It was the cover that caught me in the used bookstore, of a dinosaur foot standing next to a sand castle – says a lot when you think about it. But it irked me that the footprints on the beach beyond were singular – what was this dino doing? Hopping?
Footprints of Thunder had a couple of things that twitted me – not seriously, mind – I rather liked the book. For instance, it starts with a team of scientific hobbyist investigating strange occurrences – fish and flowers and corn which fall from the clear blue sky. However, it appears that their computer models are all driven by doom-heavy prophesies from an ancient Babylonian scientist (whose name looks suspiciously like a Persian priest from 450 BC or so). And that bugged me – nothing a Babylonian scientist said will be hard enough data to basis a mathematical model on. His world is still pretty small, and any incidents he records will be from the provinces or brought by traders, with dates too vague to be of use. Later, the author appears to put more credence in the data points coming from more recent occurrences so I forgave him. To me, the whole Babylonian deal seemed like a blind alley.
Anyway, after meeting characters all over the US (there is a big list of them in the beginning, which, surprisingly, I didn’t need – hat’s off to James David for clear characterizations), we get down to business. Something (I won’t say what, because that’s the payoff and it’s pretty good) “quilts” time, meaning sections of our world vanish, to be replaced by sections of the ancient past. And pretty much ALL these sections are dinosaur-infested patches (at first I thought “Where are the knights? Where are the Indians?” before remembering that MOST of history would be dino-based. So that works).
And so everyone is dealing with monsters. Cool.
The book has a number of great sub-stories going on – a family on a wrecked sailboat off Naples finds refuge on the back of a huge swimming dinosaur (but what orcas are doing in the Gulf of Mexico, I don’t know – quilted, perhaps?). A group of the afore-mentioned scientists travel into one quilt, pooh-poohing the need for guns. An old widower on the edge of quilted downtown New York (half the city has been replaced) begins to feed a dinosaur sugar – it actually comes to her building, looks up at her window, and goes “Ahhhhhhh!” (Cute!).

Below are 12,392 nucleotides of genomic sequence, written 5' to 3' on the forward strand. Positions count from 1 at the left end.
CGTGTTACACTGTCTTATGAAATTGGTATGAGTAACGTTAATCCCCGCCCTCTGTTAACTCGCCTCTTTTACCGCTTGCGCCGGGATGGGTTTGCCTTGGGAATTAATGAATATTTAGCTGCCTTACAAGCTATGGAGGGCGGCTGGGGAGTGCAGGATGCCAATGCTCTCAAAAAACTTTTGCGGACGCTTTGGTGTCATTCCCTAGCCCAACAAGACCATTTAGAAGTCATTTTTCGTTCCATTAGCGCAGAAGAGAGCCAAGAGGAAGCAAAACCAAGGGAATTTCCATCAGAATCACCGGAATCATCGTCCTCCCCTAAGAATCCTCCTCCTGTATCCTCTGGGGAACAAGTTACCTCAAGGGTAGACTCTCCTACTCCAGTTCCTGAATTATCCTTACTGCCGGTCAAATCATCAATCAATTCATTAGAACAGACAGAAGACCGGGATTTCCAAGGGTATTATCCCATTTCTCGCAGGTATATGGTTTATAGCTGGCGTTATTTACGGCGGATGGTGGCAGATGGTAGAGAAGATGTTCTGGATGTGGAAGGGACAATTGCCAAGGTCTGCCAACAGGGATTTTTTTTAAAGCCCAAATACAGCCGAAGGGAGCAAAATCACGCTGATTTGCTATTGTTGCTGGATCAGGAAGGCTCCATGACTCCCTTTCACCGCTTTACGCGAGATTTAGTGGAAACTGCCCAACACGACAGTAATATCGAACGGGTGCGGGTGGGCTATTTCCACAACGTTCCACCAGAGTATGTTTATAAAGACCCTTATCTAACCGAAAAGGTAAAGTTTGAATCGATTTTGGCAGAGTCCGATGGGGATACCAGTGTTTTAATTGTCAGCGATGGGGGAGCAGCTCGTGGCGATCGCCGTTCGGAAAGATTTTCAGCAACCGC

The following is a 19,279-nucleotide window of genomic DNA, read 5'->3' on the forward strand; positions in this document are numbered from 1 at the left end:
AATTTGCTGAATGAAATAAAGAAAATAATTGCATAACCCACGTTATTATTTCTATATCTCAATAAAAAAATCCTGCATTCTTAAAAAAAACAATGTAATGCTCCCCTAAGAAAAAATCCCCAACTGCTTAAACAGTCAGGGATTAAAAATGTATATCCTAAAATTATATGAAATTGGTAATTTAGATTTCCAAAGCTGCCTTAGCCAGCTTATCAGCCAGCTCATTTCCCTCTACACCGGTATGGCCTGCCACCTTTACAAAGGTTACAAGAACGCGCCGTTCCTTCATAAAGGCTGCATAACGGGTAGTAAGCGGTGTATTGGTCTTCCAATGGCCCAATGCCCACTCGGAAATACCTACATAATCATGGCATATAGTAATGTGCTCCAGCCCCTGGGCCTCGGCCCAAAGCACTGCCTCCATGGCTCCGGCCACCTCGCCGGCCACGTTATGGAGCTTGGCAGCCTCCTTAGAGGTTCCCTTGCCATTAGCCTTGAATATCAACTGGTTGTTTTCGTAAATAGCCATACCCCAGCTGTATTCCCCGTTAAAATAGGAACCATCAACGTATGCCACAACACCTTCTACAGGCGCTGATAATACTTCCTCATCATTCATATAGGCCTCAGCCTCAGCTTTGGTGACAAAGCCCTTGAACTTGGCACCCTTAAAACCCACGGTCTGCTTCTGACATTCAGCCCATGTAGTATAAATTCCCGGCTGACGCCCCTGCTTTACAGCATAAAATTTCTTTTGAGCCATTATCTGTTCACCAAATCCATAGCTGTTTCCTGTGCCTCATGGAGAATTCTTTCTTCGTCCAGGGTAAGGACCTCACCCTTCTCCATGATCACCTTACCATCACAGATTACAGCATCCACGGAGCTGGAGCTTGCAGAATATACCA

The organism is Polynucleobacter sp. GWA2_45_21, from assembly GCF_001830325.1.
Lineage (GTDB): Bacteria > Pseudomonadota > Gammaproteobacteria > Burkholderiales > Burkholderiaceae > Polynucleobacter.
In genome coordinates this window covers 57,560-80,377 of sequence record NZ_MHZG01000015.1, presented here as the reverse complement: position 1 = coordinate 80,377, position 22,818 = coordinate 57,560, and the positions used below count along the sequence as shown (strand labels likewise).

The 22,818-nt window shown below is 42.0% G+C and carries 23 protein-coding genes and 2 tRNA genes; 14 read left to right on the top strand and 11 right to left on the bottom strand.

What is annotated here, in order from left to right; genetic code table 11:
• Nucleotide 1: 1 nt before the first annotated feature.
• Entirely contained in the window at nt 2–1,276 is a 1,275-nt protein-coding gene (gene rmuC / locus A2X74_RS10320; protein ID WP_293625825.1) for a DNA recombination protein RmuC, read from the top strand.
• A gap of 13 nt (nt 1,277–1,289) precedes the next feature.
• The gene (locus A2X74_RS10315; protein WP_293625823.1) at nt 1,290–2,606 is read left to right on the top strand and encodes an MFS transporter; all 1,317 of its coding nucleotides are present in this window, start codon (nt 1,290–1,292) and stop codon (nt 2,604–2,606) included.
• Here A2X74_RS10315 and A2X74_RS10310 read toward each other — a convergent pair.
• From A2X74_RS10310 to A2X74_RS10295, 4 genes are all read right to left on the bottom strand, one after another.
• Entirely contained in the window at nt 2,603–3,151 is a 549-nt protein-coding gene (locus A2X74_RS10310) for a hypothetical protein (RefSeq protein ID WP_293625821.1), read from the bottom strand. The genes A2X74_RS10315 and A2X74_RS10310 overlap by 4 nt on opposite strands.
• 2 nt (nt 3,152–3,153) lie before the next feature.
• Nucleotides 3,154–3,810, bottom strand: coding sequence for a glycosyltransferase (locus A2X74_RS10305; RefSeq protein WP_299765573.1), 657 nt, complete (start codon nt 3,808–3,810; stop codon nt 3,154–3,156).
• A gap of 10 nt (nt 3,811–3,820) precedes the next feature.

But the best part (and the tip of the quill to the author) are the deaths. No, this isn’t Jurassic Park with its moralistic karma-carnage. Bad characters die, good characters die, lots of characters die. Most of the deaths are pretty bloody, and involve chomping noises. One of the characters appears to die, but what happens to her afterwards is sooooo mucccchhh worrrsseee! I shiver to recall that scene.
And it all ends well because, unlike the usual western view, there is nothing that can be fixed here (though the one attempt to repair it ends in multimegaton disaster).
No, I liked it – other than a couple of personal peeves, it wasn’t bad. If you see it second-hand, pick it up (or write me and I’ll send you my copy). Good Jurassic fun without all that Alexis Murphy screaming.